• Friday, May 20, 2022


Sadiq Khan wants proper change in football after Super League fiasco

London mayor Sadiq Khan is currently contesting his second term in the mayoral election, having served as mayor since 2016. (Photo by NIKLAS HALLE’N/AFP via Getty Images)

By: Sattwik Biswal

Sadiq Khan, London mayor, seeking re-election said he felt angry, betrayed about the episode that happened around the European Super League.

Being a Liverpool fan himself and London being home to three Premier League clubs – Arsenal, Chelsea and Tottenham. He said the unity last week was uplifting but desperately wants regulation for football.

“First of all I don’t think we should forget how we all felt in real time. I felt let down. I felt angry, I felt betrayed. That’s the relationship we have with our club, it goes deep.

“It’s probably the only issue that Spurs and Arsenal are united on, and fans of so many other clubs. It was just lovely to see. You know, people say we are a country where people are apathetic or cynical. Not true. People do care, and what we need to do is inspire people the way these club’s histories have inspired fans over the last seven days,” Khan told The Guardian.

Moreover, he wants a regulator with “real teeth” or bringing in legislation that allows fans to part-own the club.

“This isn’t going to go away. It’s going to come back next year or in three years’ time because there’s a disconnect between owners and supporters over what football is about. And that’s why any government review must be meaningful. There’s a reason why no German clubs took part in the Super League, and that’s the way the clubs are owned and regulated.”

“Whether it’s the competition law authorities, whether it’s working with Uefa to take punitive action. There’s nothing stopping parliament bringing about a regulator with real teeth or putting in place legislation to allow fans to part-own the club.

“Arguably the most capitalist country in the world, Germany, has clubs like Bayern Munich and Borussia Dortmund operating within its very different model. So there are things the government can do. The key thing will be for those of us that are football fans or those animated by the last week to keep the pressure on the government.”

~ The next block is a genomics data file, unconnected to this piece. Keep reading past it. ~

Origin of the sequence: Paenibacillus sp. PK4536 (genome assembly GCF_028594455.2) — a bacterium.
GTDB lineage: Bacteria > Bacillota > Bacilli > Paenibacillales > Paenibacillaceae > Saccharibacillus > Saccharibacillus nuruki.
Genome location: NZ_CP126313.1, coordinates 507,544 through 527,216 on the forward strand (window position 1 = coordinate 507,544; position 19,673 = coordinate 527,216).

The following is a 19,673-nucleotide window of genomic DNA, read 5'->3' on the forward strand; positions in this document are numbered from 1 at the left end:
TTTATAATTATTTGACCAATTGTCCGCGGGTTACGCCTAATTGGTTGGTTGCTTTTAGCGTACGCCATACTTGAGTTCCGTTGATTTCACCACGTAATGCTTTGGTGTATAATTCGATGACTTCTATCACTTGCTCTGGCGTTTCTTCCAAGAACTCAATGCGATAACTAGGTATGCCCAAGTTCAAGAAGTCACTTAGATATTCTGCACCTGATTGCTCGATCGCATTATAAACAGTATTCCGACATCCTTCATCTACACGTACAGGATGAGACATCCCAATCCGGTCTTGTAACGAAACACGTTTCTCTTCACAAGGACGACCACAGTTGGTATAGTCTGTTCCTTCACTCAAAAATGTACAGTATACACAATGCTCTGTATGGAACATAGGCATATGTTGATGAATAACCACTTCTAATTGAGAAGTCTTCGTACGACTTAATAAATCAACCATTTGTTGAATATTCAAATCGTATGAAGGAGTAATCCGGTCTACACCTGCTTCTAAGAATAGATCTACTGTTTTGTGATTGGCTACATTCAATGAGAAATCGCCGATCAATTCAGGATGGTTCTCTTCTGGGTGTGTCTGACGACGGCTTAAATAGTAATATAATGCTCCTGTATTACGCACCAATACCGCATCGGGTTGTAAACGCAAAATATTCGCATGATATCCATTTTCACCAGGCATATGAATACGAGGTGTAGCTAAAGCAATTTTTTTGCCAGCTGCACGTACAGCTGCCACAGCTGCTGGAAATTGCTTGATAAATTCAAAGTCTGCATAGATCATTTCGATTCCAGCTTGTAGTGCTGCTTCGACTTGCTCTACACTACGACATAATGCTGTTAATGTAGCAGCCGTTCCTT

Khan also feels strongly about the online racist abuse aimed at footballers in recent times and is angry at how social media companies are not able to filter or stop it.

“It’s been going since I was a boy, so this is not new. What social media has done is it’s exposed everyone to what we go through, what [John] Barnesy went through, what Raheem Sterling experiences now on social media. It vexes me that people like Thierry Henry are coming off social media because of the racist crap that these footballers get, the stuff they put up with. The social media companies have algorithms that can take out that stuff, they can employ staff, I have been imploring them to do so.

“Racism like this is one of those things where the ripples of hatred are felt even by those who it’s not directed at. So you may not be the person on the receiving end of racism, but when you see it as a person of colour you feel it. I don’t want to denigrate the progress made. I can go to watch a match in the Premier League and have a good experience. You go to a game in Italy or Spain and if you’re my colour it isn’t the same,” he said.

Also, in another of his “big picture” idea, he wants to bring an Indian Premier League team to London – be it for an exhibition or part of The Hundred. Khan has already been in talks with Surrey and England and Wales Cricket Board about this and how to use “megastars” to help spread the game.

Eastern Eye

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